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Waiting to strike

“Unlike bullets, which stop flying after a peace agreement is signed, landmines and unexploded remnants of war lie in the ground, primed and waiting to strike without distinction.” So writes author and photographer Mark Jenkins is his introduction to an exhibition of photographs (taken in Bosnia and Herzegovina, Iraq, Laos, Mozambique and Nicaragua) that document the human toll exacted by these pernicious weapons. Most of those injured by these weapons were civilians, almost half of whom were children — playing, herding livestock or collecting firewood, he notes. Since the adoption of 1997 Anti-Personnel Mine Ban Convention and the 2008 Convention on Cluster Munitions, the number of victims worldwide has declined sharply. But much land remains to be cleared and many people are still being killed and gravely injured every year. Here are just a few of the striking and powerful images, which capture the anguish and resilience of survivors, as well as the passion of those trying to reduce the suffering. See the full exhibit at www.icrc.org.

Bonafacio Mazia, 57, lost his left leg to an anti-personnel landmine in 1987 during Mozambique’s civil war, which lasted from 1977 to 1992. Mazia continues to farm, having developed extraordinary balance. With his wife carrying the hoe, every day he hobbles 45 minutes each way to his garden plot. Photo: ©Brent Stirton/Getty Images

In January 2006, when Sajad Faleh was 4 years old, he and three brothers found an unexploded cluster munition and began playing with it. The subsequent explosion killed Sajad’s two older brothers, lacerated the stomach of his younger brother and amputated both Sajad’s legs. He is waiting for an assessment at the ICRC’s Physical Rehabilitation Centre, in Najaf, Iraq.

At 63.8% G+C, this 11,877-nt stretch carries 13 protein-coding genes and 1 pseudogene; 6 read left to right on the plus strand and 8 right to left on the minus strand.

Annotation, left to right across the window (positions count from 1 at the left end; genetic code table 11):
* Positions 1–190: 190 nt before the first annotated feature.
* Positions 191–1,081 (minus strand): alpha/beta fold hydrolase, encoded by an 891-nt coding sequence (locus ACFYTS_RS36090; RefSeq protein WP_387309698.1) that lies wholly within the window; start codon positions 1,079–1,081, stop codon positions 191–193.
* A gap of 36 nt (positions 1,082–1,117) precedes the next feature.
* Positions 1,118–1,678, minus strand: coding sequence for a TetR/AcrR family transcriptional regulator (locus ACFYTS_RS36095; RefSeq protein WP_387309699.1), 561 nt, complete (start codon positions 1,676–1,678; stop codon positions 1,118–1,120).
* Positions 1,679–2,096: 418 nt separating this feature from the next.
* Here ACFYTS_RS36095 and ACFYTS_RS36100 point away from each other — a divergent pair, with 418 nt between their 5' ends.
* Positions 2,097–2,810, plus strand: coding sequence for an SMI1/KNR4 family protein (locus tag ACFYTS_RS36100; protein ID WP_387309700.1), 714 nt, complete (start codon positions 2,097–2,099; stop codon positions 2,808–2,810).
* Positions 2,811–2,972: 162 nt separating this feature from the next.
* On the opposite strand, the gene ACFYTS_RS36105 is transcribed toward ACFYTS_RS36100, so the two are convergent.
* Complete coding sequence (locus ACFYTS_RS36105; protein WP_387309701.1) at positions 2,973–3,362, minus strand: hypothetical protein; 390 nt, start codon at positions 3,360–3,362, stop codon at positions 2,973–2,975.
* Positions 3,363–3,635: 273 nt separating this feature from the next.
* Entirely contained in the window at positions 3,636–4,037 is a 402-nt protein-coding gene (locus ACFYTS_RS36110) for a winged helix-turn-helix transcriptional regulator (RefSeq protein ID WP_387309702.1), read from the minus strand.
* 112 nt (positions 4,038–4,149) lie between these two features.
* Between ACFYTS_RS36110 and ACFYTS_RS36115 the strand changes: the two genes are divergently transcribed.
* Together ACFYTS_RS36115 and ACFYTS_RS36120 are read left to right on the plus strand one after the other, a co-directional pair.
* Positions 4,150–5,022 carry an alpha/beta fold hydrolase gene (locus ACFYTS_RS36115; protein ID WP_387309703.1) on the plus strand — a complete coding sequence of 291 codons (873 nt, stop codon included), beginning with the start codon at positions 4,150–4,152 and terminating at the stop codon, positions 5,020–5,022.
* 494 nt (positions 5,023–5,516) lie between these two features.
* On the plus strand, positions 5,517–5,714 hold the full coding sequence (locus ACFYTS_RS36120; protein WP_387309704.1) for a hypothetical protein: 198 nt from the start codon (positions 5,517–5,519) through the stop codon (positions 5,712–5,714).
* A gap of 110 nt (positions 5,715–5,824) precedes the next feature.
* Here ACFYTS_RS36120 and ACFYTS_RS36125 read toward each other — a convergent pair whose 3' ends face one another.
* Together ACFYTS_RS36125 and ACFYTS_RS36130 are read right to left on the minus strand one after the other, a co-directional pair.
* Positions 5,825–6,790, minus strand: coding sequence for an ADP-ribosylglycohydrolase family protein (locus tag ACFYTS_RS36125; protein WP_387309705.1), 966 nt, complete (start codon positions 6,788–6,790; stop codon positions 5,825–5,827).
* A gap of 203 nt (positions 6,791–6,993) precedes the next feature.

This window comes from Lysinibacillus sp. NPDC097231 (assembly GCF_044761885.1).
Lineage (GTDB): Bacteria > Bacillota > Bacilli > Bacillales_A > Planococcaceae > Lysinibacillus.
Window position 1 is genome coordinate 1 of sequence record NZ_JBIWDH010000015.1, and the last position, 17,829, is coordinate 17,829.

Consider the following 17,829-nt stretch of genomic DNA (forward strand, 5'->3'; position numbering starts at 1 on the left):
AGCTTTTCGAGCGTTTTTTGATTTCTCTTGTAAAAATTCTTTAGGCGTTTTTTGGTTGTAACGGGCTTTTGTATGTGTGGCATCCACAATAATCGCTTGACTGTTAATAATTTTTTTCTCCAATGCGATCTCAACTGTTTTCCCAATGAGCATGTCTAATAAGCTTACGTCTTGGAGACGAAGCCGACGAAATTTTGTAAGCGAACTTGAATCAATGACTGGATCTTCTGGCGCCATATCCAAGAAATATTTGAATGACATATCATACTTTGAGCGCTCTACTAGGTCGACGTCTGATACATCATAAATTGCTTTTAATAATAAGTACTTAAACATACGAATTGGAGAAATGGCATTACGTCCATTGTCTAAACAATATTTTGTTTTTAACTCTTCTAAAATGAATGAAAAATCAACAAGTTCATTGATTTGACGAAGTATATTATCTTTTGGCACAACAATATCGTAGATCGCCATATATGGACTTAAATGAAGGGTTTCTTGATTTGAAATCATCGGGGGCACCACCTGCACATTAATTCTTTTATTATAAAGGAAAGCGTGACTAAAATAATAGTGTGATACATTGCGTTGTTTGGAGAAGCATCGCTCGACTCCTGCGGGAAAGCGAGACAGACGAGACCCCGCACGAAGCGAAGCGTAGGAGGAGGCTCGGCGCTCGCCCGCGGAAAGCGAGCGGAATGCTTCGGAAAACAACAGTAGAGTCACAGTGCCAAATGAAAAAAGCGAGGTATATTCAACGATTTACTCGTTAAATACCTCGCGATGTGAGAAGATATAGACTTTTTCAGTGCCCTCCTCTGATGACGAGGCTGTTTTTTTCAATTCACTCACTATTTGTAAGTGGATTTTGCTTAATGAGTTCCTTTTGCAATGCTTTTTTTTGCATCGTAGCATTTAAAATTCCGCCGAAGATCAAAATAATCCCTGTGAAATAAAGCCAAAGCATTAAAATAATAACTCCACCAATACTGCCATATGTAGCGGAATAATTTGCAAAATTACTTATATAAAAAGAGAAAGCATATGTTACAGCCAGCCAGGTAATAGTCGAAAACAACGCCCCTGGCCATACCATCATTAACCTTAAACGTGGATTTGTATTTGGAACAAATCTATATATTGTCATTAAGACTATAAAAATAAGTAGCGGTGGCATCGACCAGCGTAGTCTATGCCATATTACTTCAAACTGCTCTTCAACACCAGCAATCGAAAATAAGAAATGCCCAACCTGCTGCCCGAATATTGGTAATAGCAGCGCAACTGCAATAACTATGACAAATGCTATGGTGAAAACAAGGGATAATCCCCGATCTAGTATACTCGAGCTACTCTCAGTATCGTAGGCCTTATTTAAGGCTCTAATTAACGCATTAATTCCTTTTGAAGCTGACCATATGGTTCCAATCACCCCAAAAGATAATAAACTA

Photo: ©Marco Di Lauro/Getty Images

Juan Ramón López, 55, was working as a freelance deminer on a coffee plantation near the border of Nicaragua and Honduras in 1998 when an anti-personnel mine blew off one leg. The next year he was clearing another area when a mine amputated his other leg. He now works as a gold miner, standing in the sluice on his stumps, running his hands through the gravelly water, his prosthetic legs and metal crutches left lying in the leaves.
Photo: ©Sebastian Liste/Getty Images

Juan Ramón López, 55, was working as a freelance deminer on a coffee plantation near the border of Nicaragua and Honduras in 1998 when an anti-personnel mine blew off one leg. The next year he was clearing another area when a mine amputated his other leg. He now works as a gold miner, standing in the sluice on his stumps, running his hands through the gravelly water, his prosthetic legs and metal crutches left lying in the leaves. Photo: ©Sebastian Liste/Getty Images

In November 2013, in Bosnia and Herzegovina, Mirza Smajlovic, 12, Denis
Merdzanovic, 12, Alen Konakovic, 14 and Jasmin Sidran, 12 (left to right) were playing with their friend Mirza Merdzanovic, 10 (cousin of Denis), when they found a bag of weapons in a stream. Mirza put a rifle grenade together and hit it against a wall. The explosion killed him and injured these four boys.
Photo: ©Veronique de Viguerie/Getty Images

Nine-year-old Mek, holds the portrait of Somak Toe, 12, who was one of three boys killed by an unexploded ordnance they were carrying home by bicycle. More than 270 million cluster submunitions were dropped on Laos during the Viet Nam/US war, which ran from 1963 to 1972. Photo: ©Paula Bronstein/Getty Images

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